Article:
After long preparations, ICANN finally pressed the button and started the process of introducing new domains. The discussion was heated, with many governments, trademark lobbies, and international organisations expressing critical views. The success or failure of the new policy will influence the future of ICANN as an organisation.

17 January: Michael Posner on the priorities of US Internet Diplomacy in 2012

Posner’s lecture was the first US statement on Internet politics in 2012. He highlighted a few trends for 2012. First, he reiterated the USA's strong focus on the Internet’s human rights policy. Second, ‘Let me state for the record that international law applies to online behavior. Full stop.’ This statement clearly dismissed the policy uniqueness approach to the Internet. Third, he emphasised the corporate social responsibility of the Internet sector by applying John Ruggie’s Guiding Principles on Business and Human Rights. Last, Posner highlighted the following initiatives that could influence the global Internet space: the Global Network Initiative, the Coalition for Freedom Online and the Digital Defenders Partnership.

18 January: The first global Internet Strike

The SOPA (Stop Online Piracy Act) proposal triggered the first global Internet strike, a strike that included a blackout of many websites, including Wikipedia. The Internet strike influenced many US congressmen to withdraw their support for the SOPA proposal. It has now been shelved. It remains to be seen whether SOPA terms will be reintroduced in some other way, especially, in the case of a change of administration after the US presidential election. The tension between Hollywood (protection of copyright) and Silicon Valley (resistance to a stricter online copyright regime) will remain. Aldo Matteucci proposed an innovative way out of the current stalemate in online copyright policy by introducing the concept of ‘capping’ revenues from intellectual property.

19 January: Legal action against Megaupload

One day after SOPA was shelved, the US Department of Justice initiated a major international action by shutting down the file-sharing site Megaupload. Some commentators argued that even without SOPA, current legal mechanisms provide the basis for quite tough actions against copyright infringements.

26 January: Signing ACTA (Anti-Counterfeiting Trade Agreement) by 22 EU States

The signing of ACTA triggered protests in Poland, Slovenia, and a few other EU member states. After a lull in ACTA’s public visibility, it again camei into the focus of Internet governance.   The following group of comments could be identified:

  • ACTA is an example of ‘policy laundering’, which occurs when national governments try to reintroduce an issue previously defeated at national level through international treaties and organisations. This criticism argues that ACTA’s aim is to bring in SOPA through back-door (international agreements).[1]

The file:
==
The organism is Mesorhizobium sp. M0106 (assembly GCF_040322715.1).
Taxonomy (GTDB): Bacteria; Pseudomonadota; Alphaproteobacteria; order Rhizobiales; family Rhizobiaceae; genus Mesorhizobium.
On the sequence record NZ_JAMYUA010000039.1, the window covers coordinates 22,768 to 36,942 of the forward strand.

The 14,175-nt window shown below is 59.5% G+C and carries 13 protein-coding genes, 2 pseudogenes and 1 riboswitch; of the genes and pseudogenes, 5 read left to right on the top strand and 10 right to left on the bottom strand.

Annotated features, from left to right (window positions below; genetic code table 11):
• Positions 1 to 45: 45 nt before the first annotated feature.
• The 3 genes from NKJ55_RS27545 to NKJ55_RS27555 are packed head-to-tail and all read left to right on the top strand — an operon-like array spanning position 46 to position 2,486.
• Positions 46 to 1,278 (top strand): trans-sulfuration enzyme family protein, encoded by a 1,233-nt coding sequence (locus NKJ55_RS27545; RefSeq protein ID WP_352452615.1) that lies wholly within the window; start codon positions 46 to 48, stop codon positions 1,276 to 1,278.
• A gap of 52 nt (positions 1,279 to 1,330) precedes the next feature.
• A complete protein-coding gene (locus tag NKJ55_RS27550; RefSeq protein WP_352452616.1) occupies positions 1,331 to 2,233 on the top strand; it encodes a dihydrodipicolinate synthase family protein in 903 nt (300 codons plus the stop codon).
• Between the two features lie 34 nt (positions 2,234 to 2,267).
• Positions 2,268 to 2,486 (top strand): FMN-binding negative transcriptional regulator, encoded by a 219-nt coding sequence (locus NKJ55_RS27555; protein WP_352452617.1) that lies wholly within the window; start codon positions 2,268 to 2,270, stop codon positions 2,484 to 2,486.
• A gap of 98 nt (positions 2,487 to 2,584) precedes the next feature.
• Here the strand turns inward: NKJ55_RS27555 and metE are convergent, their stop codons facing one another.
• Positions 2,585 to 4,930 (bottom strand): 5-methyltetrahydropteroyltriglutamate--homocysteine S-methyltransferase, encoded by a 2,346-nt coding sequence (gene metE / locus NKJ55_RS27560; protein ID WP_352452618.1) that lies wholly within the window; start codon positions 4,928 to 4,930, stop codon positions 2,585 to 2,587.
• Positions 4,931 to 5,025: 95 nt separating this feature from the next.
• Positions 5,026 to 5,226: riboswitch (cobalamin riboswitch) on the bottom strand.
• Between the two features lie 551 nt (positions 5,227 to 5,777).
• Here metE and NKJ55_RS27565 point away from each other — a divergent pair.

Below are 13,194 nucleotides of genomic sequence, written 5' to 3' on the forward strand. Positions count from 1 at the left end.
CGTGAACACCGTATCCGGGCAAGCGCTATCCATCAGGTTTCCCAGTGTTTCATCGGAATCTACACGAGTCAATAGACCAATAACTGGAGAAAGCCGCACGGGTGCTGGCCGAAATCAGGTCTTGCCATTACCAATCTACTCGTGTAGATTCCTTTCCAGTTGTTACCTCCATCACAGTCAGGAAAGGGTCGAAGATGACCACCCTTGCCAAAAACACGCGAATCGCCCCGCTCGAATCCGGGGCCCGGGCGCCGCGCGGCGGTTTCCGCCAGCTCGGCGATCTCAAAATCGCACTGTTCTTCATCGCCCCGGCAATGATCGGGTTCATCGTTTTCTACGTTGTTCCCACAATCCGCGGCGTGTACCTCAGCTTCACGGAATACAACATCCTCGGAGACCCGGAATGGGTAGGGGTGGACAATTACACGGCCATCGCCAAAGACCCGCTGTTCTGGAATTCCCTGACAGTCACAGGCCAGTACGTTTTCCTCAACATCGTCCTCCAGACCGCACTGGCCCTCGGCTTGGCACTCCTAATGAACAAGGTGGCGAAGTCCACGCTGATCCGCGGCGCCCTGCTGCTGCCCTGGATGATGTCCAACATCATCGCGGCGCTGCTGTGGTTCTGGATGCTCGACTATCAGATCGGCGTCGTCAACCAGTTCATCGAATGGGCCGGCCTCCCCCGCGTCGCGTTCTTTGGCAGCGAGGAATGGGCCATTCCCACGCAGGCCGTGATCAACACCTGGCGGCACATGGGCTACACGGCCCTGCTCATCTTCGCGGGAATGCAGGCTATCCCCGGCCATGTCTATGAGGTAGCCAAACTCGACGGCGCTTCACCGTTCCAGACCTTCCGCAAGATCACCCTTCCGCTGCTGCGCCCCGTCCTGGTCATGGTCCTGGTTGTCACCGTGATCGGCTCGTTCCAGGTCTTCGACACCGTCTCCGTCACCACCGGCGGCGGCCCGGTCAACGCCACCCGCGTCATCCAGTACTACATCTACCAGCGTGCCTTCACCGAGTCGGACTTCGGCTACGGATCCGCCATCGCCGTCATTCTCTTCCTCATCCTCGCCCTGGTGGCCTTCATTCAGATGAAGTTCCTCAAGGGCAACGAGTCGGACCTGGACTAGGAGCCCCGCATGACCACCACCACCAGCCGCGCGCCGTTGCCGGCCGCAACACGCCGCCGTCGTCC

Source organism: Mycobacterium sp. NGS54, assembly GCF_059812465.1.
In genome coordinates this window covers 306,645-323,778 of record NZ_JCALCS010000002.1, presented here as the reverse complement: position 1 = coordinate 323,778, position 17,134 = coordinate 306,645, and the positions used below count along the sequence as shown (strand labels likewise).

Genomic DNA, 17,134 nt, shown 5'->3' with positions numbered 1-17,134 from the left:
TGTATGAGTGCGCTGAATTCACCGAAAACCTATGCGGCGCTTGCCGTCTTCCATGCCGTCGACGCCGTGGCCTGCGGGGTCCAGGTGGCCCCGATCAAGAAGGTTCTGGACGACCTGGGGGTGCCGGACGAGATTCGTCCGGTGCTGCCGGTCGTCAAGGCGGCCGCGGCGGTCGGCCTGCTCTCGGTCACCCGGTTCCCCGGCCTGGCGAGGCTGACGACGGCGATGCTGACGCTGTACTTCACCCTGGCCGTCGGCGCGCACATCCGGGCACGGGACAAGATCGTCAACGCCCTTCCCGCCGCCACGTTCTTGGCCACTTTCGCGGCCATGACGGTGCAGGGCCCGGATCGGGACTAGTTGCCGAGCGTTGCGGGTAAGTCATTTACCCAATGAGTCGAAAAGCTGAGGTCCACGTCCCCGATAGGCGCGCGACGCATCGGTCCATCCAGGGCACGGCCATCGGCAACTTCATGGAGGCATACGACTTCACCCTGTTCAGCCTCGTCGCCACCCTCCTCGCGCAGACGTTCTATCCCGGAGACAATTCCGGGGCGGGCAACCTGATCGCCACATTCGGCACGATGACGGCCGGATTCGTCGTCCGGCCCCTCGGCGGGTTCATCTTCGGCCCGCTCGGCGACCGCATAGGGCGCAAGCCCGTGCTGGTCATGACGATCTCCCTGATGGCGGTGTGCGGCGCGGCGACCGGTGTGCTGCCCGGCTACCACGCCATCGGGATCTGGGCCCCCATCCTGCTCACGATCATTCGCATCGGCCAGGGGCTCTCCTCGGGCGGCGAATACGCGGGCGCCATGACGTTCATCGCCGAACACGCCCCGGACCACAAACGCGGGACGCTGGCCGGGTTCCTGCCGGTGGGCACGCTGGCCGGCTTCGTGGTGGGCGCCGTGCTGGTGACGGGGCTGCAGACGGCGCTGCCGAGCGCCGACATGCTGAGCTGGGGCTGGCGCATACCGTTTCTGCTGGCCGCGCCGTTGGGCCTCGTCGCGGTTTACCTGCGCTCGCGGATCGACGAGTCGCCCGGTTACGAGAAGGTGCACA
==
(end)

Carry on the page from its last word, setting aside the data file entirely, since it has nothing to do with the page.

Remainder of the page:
• ACTA shows an increasing relevance of implementation (or lack of it) in international relations. On a substantive level, ACTA’s rules are already stipulated in WIPO and WTO conventions. ACTA’s main focus is on implementation mechanisms for intellectual property rights.
  • ACTA is criticised for bypassing WIPO and WTO as the main bodies for regulating intellectual property rights. While the motivation of ACTA is clear (avoiding blockade by developing countries), the rationale remains questionable. Many aspects of ACTA need to be implemented in non-ACTA countries, where the most of the counterfeiting is done. How can one expect implementation of these rules in countries which were not involved, or at least consulted, in their drafting?
  • Due to the lack of communication or real intentions, ACTA is perceived as a secret, almost conspiratory negotiation. The global public, empowered by the Internet, requires transparency, although it could tolerate translucency for the sake of efficiency in negotiations (translucency – being informed about negotiations without knowing every detail during the negotiation process).

27 January: New Twitter policy on filtering (or censorship)

Twitter introduced a new policy of blocking some tweets if they contradict national laws. Is this another confirmation of the trend of anchoring the Internet in existing national and international laws, and departing from earlier assertions of policy uniqueness of the Internet? It is also interesting to note how Twitter presented this new policy: the bad news is we will have to filter tweets; the good news is we will do it transparently: We will inform you when we censor your tweets. In this day and age, when there is a big industry in packaging unpopular decisions in nice trappings, Twitter’s communication is refreshingly honest.

 


  • [1] One example of policy laundering was the ‘Clipper Chip’ (controlling encryption software through a key escrow). In the mid-1990s, faced with strong opposition from privacy and free-speech circles in the USA, the US government tried policy laundering. The US government proposed the Clipper Approach in the Wassenaar Arrangement (a regime for the restriction of sale and ‘dual use’ of technology). The proposal was resisted by Japan and Scandinavian countries.